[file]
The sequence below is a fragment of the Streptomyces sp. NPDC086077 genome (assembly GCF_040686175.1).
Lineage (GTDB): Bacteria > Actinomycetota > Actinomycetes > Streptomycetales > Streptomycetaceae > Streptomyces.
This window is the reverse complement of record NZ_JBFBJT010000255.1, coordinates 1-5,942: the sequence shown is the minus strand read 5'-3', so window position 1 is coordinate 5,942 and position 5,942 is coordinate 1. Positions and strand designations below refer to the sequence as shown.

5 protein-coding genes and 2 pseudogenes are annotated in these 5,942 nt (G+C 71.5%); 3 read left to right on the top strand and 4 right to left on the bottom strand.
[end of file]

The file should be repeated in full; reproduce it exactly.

The sequence below is a fragment of the Streptomyces sp. NPDC086077 genome (assembly GCF_040686175.1).
Lineage (GTDB): Bacteria > Actinomycetota > Actinomycetes > Streptomycetales > Streptomycetaceae > Streptomyces.
This window is the reverse complement of record NZ_JBFBJT010000255.1, coordinates 1-5,942: the sequence shown is the minus strand read 5'-3', so window position 1 is coordinate 5,942 and position 5,942 is coordinate 1. Positions and strand designations below refer to the sequence as shown.

5 protein-coding genes and 2 pseudogenes are annotated in these 5,942 nt (G+C 71.5%); 3 read left to right on the top strand and 4 right to left on the bottom strand.